Sotrivumab, a monoclonal antibody treatment, can be used within the first 5 days of symptoms starting in patients aged 12 years or older with mild to moderate COVID-19 who are at high risk of progression to severe disease.
- Paxlovid – Nirmatrelvir and Ritonavir
- Paxlovid is an oral anti-viral medicine which can be used by patients with mild-moderate COVID-19 who have a high risk for developing severe disease, reducing the need for admission to hospital.
- Paxlovid is a prescription only medicine which must be started as soon as possible after a diagnosis of COVID-19 and within 5 days of developing symptoms. The two active substances of the medicine, nirmatrelvir and ritonavir, which are given as separate tablets, must be taken together twice a day for 5 days.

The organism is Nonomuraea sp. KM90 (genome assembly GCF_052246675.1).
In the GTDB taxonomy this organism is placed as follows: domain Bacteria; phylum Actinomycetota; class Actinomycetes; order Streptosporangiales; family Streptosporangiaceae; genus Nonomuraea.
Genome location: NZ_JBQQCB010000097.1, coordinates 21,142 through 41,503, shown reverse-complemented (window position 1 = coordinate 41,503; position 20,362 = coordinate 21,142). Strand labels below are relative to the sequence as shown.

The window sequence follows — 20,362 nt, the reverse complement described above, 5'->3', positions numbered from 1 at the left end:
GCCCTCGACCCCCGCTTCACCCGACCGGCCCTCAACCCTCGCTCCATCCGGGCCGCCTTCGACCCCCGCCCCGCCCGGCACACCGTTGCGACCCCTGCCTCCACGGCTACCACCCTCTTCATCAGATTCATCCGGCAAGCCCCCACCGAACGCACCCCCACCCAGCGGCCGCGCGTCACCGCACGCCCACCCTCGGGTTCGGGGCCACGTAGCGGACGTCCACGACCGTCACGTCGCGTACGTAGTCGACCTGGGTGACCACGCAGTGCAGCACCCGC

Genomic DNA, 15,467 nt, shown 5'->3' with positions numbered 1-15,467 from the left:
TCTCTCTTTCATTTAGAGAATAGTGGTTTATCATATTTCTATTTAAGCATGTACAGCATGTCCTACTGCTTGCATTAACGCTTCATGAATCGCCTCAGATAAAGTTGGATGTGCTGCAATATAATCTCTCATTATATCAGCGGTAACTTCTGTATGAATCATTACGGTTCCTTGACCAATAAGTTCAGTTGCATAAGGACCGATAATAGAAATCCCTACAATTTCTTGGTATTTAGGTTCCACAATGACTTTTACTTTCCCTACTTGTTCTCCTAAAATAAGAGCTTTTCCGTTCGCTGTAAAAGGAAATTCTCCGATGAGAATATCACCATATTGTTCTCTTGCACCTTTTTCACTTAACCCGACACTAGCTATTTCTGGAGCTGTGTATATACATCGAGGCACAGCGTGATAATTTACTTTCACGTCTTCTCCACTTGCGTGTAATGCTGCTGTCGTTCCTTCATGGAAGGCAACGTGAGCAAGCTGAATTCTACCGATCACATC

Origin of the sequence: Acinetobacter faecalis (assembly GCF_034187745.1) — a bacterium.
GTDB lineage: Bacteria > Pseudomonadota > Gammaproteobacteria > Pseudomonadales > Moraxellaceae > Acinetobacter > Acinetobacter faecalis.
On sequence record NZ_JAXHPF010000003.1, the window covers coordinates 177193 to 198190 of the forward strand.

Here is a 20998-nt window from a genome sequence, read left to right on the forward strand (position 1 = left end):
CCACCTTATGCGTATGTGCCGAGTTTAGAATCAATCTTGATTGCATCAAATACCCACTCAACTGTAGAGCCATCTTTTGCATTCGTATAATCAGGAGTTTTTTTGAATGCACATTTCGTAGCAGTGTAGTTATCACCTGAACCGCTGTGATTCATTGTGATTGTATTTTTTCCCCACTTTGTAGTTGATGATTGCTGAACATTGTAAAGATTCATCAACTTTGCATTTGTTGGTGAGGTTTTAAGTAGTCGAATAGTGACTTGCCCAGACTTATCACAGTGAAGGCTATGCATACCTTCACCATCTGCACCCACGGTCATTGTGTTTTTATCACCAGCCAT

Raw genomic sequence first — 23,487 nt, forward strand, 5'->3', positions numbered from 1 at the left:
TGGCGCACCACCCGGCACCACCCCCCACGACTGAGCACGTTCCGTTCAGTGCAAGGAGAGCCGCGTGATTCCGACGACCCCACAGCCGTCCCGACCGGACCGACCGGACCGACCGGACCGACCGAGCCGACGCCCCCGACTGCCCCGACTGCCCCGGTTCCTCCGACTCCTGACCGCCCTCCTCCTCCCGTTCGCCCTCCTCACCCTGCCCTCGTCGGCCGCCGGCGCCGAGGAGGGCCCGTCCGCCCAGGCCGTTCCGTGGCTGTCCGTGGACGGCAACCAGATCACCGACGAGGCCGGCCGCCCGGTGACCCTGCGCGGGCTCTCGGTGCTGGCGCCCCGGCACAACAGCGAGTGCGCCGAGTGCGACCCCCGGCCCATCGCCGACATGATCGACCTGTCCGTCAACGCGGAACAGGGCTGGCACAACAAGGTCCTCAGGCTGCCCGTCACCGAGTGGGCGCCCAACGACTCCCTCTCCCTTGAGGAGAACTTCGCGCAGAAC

- Lagevrio – Molnupiravir
- Lagevrio is an oral anti-viral medicine which can be used by patients with mild-moderate COVID-19 who have a high risk for developing severe disease, reducing the need for admission to hospital.
- Lagevrio is a prescription only medicine which must be started as soon as possible after a diagnosis of COVID-19 and within 5 days of developing symptoms.
To access these medications, you need a prescription from an authorised prescriber e.g. general practitioner or a haematologist.
Ivermectin and hydroxychloroquine are disease-modifying treatments that are not recommended for the treatment of COVID-19 outside of randomised trials with appropriate ethical approval.
Are people with blood cancer more at risk?
You are at greater risk of severe illness if you have blood cancer. You are also at greater risk of severe illness if you are undertaking:
- immune suppressive therapy